A:

The Wash-Sale rule was established to disallow a loss deduction of a security sold, if within 30 days of the date of the sale an investor buys substantially identical stock or securities, or purchases options on the underlying security. The wash-sale period is actually 61 days, consisting of the 30 days before to 30 days after the date of sale.

For example, you buy 100 shares of XYZ tech stock on November 1 for $10,000. On December 15, the value of the 100 shares has declined to $7,000, so you sell the entire position to realize a capital loss of $3,000 for the tax deduction purposes. On December 25 of the same year, you repurchase the 100 shares of XYZ tech stock back again to reestablish your position in the stock. The initial loss will be not be allowed since the security was repurchased within the limited time interval.

However, there are some simple techniques that you can use to keep yourself in the market until the wash-sale period has expired. If you sold your 100 shares of XYZ tech stock on December 15, you could purchase a tech exchange-traded fund (ETF) or tech mutual fund to retain a similar position in the technology sector, although this strategy does not entirely replicate the initial position. When the 30-day period has passed, sell the index fund or ETF and then repurchase your XYZ stock if you so desire. Of course, the initial stocks can be repurchased prior to the end of the 30 day period, but the tax deductions will not be realized. (See also: Tax Breaks for Canadian Families.)

RELATED FAQS
  1. What is the difference between a long position and a call option?

    Learn what a long position in a stock is, what a call option is, and the difference between owning shares of a company and ... Read Answer >>
  2. Why would my stock's value decline despite good news being released?

    More often than not, when a firm releases an earnings report the market will react to this news by adjusting the firm's stock ... Read Answer >>
  3. Which is better for tax deductions, itemization or a standard deduction?

    Each deduction that you claim may result in a decrease in the amount of taxes that you owe. However, whether you receive ... Read Answer >>
Related Articles
  1. Retirement

    Can IRA Transactions Trigger The Wash-Sale Rule?

    In 2008, the IRS said: Yes, they can. Find out what this means and how to avoid penalties.
  2. Investing

    A Complete Guide to Tax Loss Harvesting With ETFs

    Using exchange-traded funds (ETFs) to harvest tax losses can be a smart way to maximize your portfolio's tax efficiency.
  3. Investing

    How To Reduce Taxes On ETF Gains

    Boost your returns by learning the tax tricks and loopholes for your exchange-traded funds.
  4. Investing

    What Is Year Over Year?

    Year over year measures performance in one time period versus performance in a previous time period.
  5. Taxes

    Here's How to Deduct Your Stock Losses From Your Tax Bill

    Learn the proper procedure for deducting stock investing losses, and get some tips on how to strategically take losses to lower your income tax bill.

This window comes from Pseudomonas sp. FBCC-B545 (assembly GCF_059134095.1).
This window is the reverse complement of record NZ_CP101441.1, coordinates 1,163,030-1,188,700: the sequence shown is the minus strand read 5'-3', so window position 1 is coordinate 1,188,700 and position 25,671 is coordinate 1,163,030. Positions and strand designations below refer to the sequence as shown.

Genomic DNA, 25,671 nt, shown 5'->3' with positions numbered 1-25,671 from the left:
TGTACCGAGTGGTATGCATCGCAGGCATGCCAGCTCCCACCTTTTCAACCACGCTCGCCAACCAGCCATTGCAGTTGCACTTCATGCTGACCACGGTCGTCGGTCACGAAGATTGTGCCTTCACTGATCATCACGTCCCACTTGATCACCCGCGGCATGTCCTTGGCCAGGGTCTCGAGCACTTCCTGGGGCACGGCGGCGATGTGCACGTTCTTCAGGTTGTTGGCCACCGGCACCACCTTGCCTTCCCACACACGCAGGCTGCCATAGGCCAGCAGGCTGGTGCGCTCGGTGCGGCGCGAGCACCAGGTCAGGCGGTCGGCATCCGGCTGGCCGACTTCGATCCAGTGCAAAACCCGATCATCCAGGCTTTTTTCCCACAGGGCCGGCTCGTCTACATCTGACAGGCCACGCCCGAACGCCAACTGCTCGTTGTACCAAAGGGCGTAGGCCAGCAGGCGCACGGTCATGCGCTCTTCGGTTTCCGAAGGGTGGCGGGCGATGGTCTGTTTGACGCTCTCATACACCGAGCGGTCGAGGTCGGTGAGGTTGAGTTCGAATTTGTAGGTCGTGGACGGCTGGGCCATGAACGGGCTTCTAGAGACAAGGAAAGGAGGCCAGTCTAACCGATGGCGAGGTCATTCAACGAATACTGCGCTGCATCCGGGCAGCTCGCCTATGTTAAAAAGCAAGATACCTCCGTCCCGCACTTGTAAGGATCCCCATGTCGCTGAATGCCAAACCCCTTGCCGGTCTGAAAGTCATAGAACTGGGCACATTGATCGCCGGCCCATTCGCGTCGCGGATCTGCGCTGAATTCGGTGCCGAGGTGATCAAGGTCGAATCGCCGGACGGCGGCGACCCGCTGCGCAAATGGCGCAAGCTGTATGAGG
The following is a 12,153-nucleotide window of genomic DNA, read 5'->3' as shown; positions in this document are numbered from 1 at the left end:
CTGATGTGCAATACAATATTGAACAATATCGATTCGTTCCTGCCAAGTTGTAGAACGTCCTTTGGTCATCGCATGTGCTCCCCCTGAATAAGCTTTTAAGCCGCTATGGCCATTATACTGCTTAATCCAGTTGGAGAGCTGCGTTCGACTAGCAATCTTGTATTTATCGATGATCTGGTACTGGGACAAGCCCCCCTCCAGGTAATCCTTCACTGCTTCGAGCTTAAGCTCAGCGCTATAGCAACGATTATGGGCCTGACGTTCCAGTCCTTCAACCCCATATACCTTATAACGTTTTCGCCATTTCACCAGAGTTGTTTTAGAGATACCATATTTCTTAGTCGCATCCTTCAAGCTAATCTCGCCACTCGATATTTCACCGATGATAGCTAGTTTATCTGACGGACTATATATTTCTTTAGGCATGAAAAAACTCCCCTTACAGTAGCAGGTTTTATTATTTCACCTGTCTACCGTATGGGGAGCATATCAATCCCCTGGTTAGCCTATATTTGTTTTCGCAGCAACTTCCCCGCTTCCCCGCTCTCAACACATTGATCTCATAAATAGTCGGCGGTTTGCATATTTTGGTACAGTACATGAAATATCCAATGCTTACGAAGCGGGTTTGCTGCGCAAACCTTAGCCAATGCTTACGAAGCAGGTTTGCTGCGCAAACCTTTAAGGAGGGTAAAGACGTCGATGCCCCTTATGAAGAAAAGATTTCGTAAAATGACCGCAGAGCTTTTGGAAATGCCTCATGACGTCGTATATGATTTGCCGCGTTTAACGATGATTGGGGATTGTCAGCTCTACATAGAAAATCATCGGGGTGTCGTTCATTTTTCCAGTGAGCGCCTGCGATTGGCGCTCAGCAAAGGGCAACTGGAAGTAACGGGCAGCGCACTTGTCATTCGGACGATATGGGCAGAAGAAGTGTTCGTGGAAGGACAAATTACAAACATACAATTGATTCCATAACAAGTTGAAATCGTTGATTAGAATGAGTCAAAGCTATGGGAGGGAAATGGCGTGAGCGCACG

6. Taxes

    How Are Futures & Options Taxed?

    We present a basic introduction to the US tax processes of futures and options.
  7. Taxes

    7 Ways To Minimize Your 2014 Taxes By December 31

    The year's not quite over yet. See whether taking any of these steps would leave you owing less in 2014 taxes, come April.
  8. Taxes

    Capital Gains Tax 101

    Find out how taxes are applied to your investment returns and how you can reduce your capital gain tax burden.
  9. Financial Advisor

    How to Optimize Taxable Portfolios in Bear Markets

    A bear market presents an opportunity for financial advisors to optimize clients' taxable portfolios.
  10. Taxes

    How Your Government's Budgetary Decisions Impact the Public Sector

    Issues facing the public sector are not unlike some issues facing America’s oldest and largest companies, but with larger and broader impacts.
RELATED TERMS
  1. Robo Tax Loss Harvesting

    The automated selling of securities in a portfolio to deliberately ...
  2. Short (or Short Position)

    A short position is the sale of a borrowed security, commodity ...
  3. Wash Trading

    The process of buying shares of a company through one broker ...
  4. Direct Repurchase

    The buying of shares in a publicly-traded company by the company ...
  5. Directional Trading

    Trading strategies based on the investor’s assessment of the ...
  6. Tax Deduction

    A deduction from gross income that arises due to various types ...
Hot Definitions
  1. Short Covering

    Short covering is buying back borrowed securities in order to close an open short position.
  2. Covariance

    A measure of the degree to which returns on two risky assets move in tandem. A positive covariance means that asset returns ...
  3. Liquid Asset

    An asset that can be converted into cash quickly and with minimal impact to the price received. Liquid assets are generally ...
  4. Nostro Account

    A bank account held in a foreign country by a domestic bank, denominated in the currency of that country. Nostro accounts ...
  5. Retirement Planning

    Retirement planning is the process of determining retirement income goals and the actions and decisions necessary to achieve ...
  6. Drawdown

    The peak-to-trough decline during a specific record period of an investment, fund or commodity. A drawdown is usually quoted ...
Trading Center